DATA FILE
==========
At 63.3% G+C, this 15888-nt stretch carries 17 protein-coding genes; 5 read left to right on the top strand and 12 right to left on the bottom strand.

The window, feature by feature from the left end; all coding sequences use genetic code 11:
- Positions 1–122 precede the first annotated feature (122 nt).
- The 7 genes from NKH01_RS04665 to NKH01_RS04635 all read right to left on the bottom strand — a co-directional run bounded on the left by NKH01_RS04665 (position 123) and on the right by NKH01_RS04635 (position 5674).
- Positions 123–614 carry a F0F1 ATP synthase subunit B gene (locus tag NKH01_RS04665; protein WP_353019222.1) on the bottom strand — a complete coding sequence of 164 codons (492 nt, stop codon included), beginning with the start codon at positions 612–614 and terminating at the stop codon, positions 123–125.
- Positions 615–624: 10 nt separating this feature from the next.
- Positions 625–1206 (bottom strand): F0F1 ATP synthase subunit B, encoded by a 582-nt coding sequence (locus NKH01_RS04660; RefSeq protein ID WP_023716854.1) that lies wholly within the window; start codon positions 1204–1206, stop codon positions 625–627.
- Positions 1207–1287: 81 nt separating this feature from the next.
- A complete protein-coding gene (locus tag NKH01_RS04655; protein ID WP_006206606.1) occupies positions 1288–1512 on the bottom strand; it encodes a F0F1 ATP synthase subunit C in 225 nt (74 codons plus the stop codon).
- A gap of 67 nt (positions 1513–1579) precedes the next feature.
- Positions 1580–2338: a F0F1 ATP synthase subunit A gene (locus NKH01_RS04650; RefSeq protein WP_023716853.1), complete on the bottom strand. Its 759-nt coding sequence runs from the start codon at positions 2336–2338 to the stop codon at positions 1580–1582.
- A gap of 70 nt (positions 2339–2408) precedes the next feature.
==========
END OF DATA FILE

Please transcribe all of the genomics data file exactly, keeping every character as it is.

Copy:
At 63.3% G+C, this 15888-nt stretch carries 17 protein-coding genes; 5 read left to right on the top strand and 12 right to left on the bottom strand.

The window, feature by feature from the left end; all coding sequences use genetic code 11:
- Positions 1–122 precede the first annotated feature (122 nt).
- The 7 genes from NKH01_RS04665 to NKH01_RS04635 all read right to left on the bottom strand — a co-directional run bounded on the left by NKH01_RS04665 (position 123) and on the right by NKH01_RS04635 (position 5674).
- Positions 123–614 carry a F0F1 ATP synthase subunit B gene (locus tag NKH01_RS04665; protein WP_353019222.1) on the bottom strand — a complete coding sequence of 164 codons (492 nt, stop codon included), beginning with the start codon at positions 612–614 and terminating at the stop codon, positions 123–125.
- Positions 615–624: 10 nt separating this feature from the next.
- Positions 625–1206 (bottom strand): F0F1 ATP synthase subunit B, encoded by a 582-nt coding sequence (locus NKH01_RS04660; RefSeq protein ID WP_023716854.1) that lies wholly within the window; start codon positions 1204–1206, stop codon positions 625–627.
- Positions 1207–1287: 81 nt separating this feature from the next.
- A complete protein-coding gene (locus tag NKH01_RS04655; protein ID WP_006206606.1) occupies positions 1288–1512 on the bottom strand; it encodes a F0F1 ATP synthase subunit C in 225 nt (74 codons plus the stop codon).
- A gap of 67 nt (positions 1513–1579) precedes the next feature.
- Positions 1580–2338: a F0F1 ATP synthase subunit A gene (locus NKH01_RS04650; RefSeq protein WP_023716853.1), complete on the bottom strand. Its 759-nt coding sequence runs from the start codon at positions 2336–2338 to the stop codon at positions 1580–1582.
- A gap of 70 nt (positions 2339–2408) precedes the next feature.